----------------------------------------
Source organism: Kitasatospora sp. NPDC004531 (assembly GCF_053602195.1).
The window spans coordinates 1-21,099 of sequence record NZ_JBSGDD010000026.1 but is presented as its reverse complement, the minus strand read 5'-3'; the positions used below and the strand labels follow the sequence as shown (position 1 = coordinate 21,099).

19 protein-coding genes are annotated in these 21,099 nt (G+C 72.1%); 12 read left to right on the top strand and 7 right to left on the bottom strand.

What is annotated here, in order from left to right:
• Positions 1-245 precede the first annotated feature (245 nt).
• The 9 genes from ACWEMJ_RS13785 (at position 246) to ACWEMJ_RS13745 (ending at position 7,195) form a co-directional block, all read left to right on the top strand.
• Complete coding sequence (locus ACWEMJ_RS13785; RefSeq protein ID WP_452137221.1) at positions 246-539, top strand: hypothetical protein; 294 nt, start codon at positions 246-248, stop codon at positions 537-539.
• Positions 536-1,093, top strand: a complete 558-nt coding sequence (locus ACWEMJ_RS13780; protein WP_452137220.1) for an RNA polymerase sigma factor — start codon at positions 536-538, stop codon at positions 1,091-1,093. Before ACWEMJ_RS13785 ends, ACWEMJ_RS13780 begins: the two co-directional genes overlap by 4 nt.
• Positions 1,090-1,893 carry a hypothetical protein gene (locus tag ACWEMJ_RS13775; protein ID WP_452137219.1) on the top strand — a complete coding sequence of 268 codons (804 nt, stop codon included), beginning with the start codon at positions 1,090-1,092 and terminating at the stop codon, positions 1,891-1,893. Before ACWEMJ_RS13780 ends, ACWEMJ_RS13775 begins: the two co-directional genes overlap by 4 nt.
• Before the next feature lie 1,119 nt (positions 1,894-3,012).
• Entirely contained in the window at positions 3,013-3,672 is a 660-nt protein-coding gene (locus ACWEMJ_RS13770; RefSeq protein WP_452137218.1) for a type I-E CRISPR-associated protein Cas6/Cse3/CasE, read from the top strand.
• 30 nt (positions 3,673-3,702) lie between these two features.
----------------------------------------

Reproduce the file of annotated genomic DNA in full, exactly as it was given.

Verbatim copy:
Source organism: Kitasatospora sp. NPDC004531 (assembly GCF_053602195.1).
The window spans coordinates 1-21,099 of sequence record NZ_JBSGDD010000026.1 but is presented as its reverse complement, the minus strand read 5'-3'; the positions used below and the strand labels follow the sequence as shown (position 1 = coordinate 21,099).

19 protein-coding genes are annotated in these 21,099 nt (G+C 72.1%); 12 read left to right on the top strand and 7 right to left on the bottom strand.

What is annotated here, in order from left to right:
• Positions 1-245 precede the first annotated feature (245 nt).
• The 9 genes from ACWEMJ_RS13785 (at position 246) to ACWEMJ_RS13745 (ending at position 7,195) form a co-directional block, all read left to right on the top strand.
• Complete coding sequence (locus ACWEMJ_RS13785; RefSeq protein ID WP_452137221.1) at positions 246-539, top strand: hypothetical protein; 294 nt, start codon at positions 246-248, stop codon at positions 537-539.
• Positions 536-1,093, top strand: a complete 558-nt coding sequence (locus ACWEMJ_RS13780; protein WP_452137220.1) for an RNA polymerase sigma factor — start codon at positions 536-538, stop codon at positions 1,091-1,093. Before ACWEMJ_RS13785 ends, ACWEMJ_RS13780 begins: the two co-directional genes overlap by 4 nt.
• Positions 1,090-1,893 carry a hypothetical protein gene (locus tag ACWEMJ_RS13775; protein ID WP_452137219.1) on the top strand — a complete coding sequence of 268 codons (804 nt, stop codon included), beginning with the start codon at positions 1,090-1,092 and terminating at the stop codon, positions 1,891-1,893. Before ACWEMJ_RS13780 ends, ACWEMJ_RS13775 begins: the two co-directional genes overlap by 4 nt.
• Before the next feature lie 1,119 nt (positions 1,894-3,012).
• Entirely contained in the window at positions 3,013-3,672 is a 660-nt protein-coding gene (locus ACWEMJ_RS13770; RefSeq protein WP_452137218.1) for a type I-E CRISPR-associated protein Cas6/Cse3/CasE, read from the top strand.
• 30 nt (positions 3,673-3,702) lie between these two features.